The inevitable has finally happened.
General Motors has fought bravely for nearly a year now to keep production running as normally as possible for its popular and profitable full-size pickup trucks, the Chevrolet Silverado 1500 and GMC Sierra 1500. That fight has just been partially lost. The Detroit Free Press has confirmed, via a memo sent to factory union members that GM has verified is accurate, that numerous "production adjustments" will begin to take place at three major North American production facilities this coming Monday, July 26.
The Flint Assembly, home to the Heavy Duty trucks, will drop to just one shift per week until no earlier than August 2. The Fort Wayne Assembly, where the light-duty Silverado and Sierras are made, will be closed for at least all of next week and also isn't scheduled to fully come back online until August 2.
Lastly, Mexico's Silao Assembly plant that also builds those light-duty trucks will have the same reduced schedule as Fort Wayne. It's far from an ideal situation but it is what it is.
"These most recent scheduling adjustments are being driven by temporary parts shortages caused by semiconductor supply constraints from international markets experiencing Covid-19-related restrictions," said a GM spokesman. "We expect it to be a near-term issue."
Unfortunately, this is not the first time GM has had to severely reduce production for popular models. Barely a week ago, GM confirmed plans to idle four other North American plants that build its midsize SUVs for two weeks.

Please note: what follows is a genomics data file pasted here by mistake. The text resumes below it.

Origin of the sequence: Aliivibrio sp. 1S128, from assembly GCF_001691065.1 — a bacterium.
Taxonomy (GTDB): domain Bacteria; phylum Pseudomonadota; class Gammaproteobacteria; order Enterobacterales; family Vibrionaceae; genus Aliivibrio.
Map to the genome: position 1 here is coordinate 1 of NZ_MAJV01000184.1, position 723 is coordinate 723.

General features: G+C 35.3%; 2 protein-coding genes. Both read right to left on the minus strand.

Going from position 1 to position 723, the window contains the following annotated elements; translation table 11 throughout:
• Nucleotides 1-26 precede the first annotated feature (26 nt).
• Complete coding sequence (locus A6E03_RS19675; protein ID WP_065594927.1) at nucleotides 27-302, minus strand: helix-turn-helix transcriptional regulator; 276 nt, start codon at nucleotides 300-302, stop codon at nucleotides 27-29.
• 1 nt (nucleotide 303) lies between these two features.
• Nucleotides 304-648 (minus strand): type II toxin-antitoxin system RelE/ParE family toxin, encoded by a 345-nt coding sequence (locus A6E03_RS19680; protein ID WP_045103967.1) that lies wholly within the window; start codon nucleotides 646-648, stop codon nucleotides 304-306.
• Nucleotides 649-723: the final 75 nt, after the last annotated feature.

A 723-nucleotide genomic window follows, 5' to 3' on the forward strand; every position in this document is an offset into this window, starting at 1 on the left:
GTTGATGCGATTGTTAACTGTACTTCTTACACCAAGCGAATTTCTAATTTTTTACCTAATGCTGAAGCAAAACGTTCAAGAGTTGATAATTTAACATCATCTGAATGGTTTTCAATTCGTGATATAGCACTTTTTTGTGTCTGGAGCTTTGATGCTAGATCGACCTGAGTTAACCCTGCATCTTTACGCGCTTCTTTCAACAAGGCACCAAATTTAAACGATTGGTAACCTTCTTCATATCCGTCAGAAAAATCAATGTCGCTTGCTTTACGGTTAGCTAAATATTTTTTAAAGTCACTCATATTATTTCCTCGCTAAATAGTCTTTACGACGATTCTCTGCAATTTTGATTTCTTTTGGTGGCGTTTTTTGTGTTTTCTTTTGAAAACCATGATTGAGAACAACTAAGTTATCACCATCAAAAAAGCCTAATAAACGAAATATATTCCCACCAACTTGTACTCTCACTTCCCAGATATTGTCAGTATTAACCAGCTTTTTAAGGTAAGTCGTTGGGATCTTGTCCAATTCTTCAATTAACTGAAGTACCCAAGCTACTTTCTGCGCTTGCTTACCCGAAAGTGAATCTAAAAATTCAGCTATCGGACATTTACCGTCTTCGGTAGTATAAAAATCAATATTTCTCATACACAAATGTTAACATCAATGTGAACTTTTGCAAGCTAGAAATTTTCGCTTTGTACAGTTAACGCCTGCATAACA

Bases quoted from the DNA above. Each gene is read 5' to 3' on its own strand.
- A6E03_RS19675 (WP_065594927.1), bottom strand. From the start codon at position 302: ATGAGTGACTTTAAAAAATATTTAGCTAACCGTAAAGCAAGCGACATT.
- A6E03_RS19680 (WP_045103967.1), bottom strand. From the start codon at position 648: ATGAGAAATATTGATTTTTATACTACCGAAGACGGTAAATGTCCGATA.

Another plant in Ontario, home of the Chevy Equinox, is offline until August 16 instead of the originally planned July 26 start date. As the semiconductor chip shortage crisis continues, automakers like GM and Ford have been implementing an unusual strategy called build-shy, meaning they build vehicles minus the chips and the associated systems that require them, such as fuel management and automatic start/stop.
In some cases, these vehicles can still be sold and incentives are offered to buyers as compensation. Unfortunately, this is not always possible and automakers have had to park tens of thousands of vehicles in massive lots throughout the company. All they need are for chips to be installed.